University Tips Blog
Image of a student looking at doors ahead of them, to illustrate different options
A headshot image of the author, Gideon Woldeslassie

by Gideon Woldeslassie

Student Recruitment and Widening Participation Manager at Queen Mary University of London

posted on 11 Dec '23

How universities support you through university

Universities work hard to ensure that support for students is as accessible as possible, particularly to those most in need. This article will provide examples of the support which is likely to be available, to ensure you’re aware of it, should need arise.

What support is available at university?

A range of free, confidential and professional support services are typically available to you if you start university. These include, but are not necessarily limited to:

Mental health and wellbeing services – These are wide ranging and are usually designed to be as flexible and accessible as possible. This can include the provision of a 1:1 appointment, both in-person and on the phone; online support and resources; and round-the- clock crisis support.

Academic support – At Queen Mary, as at other universities, you would be assigned an academic adviser who you can seek academic support from on an individual basis, in addition to other forms of academic support that is available.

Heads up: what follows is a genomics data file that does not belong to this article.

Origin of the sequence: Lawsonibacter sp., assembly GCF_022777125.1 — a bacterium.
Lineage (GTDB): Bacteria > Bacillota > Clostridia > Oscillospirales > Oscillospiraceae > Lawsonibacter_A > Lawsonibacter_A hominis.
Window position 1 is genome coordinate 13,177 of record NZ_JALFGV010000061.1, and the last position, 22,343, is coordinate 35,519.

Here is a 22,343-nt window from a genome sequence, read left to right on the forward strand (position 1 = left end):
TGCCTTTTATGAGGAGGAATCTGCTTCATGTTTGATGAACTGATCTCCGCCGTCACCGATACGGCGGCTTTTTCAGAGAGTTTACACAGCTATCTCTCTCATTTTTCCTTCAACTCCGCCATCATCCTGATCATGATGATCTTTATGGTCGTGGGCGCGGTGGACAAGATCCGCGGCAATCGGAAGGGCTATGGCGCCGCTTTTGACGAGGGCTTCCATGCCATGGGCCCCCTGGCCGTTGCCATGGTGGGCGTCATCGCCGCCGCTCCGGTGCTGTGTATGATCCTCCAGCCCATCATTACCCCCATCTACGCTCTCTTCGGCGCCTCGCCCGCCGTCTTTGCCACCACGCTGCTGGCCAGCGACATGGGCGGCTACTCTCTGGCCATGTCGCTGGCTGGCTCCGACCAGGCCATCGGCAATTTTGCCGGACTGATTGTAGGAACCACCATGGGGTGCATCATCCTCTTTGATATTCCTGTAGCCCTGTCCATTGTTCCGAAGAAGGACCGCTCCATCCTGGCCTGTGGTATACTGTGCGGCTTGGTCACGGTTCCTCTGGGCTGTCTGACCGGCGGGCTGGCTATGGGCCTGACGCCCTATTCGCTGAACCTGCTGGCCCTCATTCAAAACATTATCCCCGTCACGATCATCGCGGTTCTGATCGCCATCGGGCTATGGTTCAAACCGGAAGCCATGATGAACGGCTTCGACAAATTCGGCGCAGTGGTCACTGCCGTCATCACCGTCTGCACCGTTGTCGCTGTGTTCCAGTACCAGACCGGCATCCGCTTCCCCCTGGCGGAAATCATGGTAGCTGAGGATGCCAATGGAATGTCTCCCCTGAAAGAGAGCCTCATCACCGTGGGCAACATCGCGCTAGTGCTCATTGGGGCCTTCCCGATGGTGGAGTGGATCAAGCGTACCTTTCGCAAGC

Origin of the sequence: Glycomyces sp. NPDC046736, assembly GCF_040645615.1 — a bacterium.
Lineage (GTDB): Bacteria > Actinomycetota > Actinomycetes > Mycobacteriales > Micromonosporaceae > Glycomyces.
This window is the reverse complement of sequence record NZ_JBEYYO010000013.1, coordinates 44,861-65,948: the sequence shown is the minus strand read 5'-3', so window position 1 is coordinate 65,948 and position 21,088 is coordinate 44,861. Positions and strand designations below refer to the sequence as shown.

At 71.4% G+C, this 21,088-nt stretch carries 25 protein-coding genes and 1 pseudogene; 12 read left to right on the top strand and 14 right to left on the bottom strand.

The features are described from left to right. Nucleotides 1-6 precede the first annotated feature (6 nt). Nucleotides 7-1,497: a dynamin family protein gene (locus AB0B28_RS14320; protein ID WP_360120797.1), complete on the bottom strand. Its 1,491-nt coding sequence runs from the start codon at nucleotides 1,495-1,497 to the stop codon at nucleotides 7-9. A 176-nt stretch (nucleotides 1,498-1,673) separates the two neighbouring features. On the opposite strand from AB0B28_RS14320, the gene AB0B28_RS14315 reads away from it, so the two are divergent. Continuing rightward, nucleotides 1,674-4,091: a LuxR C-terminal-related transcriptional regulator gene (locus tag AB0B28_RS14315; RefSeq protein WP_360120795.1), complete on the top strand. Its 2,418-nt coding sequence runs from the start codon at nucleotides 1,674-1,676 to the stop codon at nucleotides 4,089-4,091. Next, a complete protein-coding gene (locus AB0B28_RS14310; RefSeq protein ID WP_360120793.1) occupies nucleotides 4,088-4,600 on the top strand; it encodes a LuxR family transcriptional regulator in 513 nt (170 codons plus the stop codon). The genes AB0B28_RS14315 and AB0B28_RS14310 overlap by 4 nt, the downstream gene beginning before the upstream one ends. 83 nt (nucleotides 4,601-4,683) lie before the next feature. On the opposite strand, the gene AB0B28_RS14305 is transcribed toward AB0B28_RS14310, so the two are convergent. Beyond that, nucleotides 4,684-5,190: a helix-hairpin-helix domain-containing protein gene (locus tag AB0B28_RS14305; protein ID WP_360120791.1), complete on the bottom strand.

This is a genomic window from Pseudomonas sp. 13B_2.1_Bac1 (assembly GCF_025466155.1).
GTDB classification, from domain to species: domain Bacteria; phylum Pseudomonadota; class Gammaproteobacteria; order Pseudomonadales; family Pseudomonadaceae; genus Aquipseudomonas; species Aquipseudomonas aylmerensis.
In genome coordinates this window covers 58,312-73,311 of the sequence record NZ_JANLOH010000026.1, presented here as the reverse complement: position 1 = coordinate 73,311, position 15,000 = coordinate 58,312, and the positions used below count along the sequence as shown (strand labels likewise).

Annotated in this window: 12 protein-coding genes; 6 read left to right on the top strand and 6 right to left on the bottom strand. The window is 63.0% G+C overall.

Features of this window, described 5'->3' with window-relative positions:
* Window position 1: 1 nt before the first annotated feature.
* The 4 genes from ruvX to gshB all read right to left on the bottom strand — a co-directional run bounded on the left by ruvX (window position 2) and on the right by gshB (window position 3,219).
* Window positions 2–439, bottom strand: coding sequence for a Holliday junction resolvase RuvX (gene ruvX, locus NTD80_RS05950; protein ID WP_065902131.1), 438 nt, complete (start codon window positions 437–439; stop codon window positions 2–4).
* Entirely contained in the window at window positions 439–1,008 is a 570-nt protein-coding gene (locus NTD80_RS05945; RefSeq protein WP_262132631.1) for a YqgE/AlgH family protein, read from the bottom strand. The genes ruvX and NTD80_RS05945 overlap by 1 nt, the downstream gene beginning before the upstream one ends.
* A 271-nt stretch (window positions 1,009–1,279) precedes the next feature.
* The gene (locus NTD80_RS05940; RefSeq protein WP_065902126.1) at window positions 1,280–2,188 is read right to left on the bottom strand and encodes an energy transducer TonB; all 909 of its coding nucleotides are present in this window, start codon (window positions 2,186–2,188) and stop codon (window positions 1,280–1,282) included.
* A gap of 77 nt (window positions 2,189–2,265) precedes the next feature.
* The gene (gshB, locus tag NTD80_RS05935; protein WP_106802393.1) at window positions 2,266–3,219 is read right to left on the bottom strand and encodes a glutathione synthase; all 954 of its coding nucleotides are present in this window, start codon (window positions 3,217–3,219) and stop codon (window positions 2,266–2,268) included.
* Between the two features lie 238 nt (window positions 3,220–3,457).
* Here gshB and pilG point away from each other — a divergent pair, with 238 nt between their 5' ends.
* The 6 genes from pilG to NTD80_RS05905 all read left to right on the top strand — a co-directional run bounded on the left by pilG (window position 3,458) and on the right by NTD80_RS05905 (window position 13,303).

Financial support – As well as your tuition fee and maintenance loan funding, you may be eligible for additional financial support in the form of grants, bursaries and scholarships. Alongside being automatically assessed for some of this support when you apply, you can check university webpages and websites like The Scholarship Hub to see what else you can apply for.

Disability and dyslexia services – These services can help you obtain needs assessments, apply for funding and facilitate the provision of course materials in alternative formats.

Careers services – You can get help to find part-time work, internships and work placements, and can receive support with associated application processes.

Specialised services – These can include tailored support services for care experienced and estranged students, refugees and asylum seekers, residential services and ‘Report and Support’ Services.

The students’ union – Run for students, by students, a students’ union provides you with support and opportunities to develop in a range of different ways.

Research is key

Support services at universities differ from each other in precisely what they offer and how they are structured. As such, it is particularly important that if you expect to access support services at university more frequently, you do your research to understand what support is available, and how to obtain it.

As well as specific university resources, it is also helpful for you to be aware of more generalised support that is available through organisations and initiatives such as Student Minds, Togetherall and Jumpstart University.

Support before starting university

You can often get access to many support services before arriving at university, as well as during vacation periods and after you graduate. These can include:

• Transition support programmes.

• Access to mental health and wellbeing services prior to enrolling at your chosen university.

• Student engagement platforms like UniBuddy, which provide a useful tool for you to connect with current university students studying your subject of interest.

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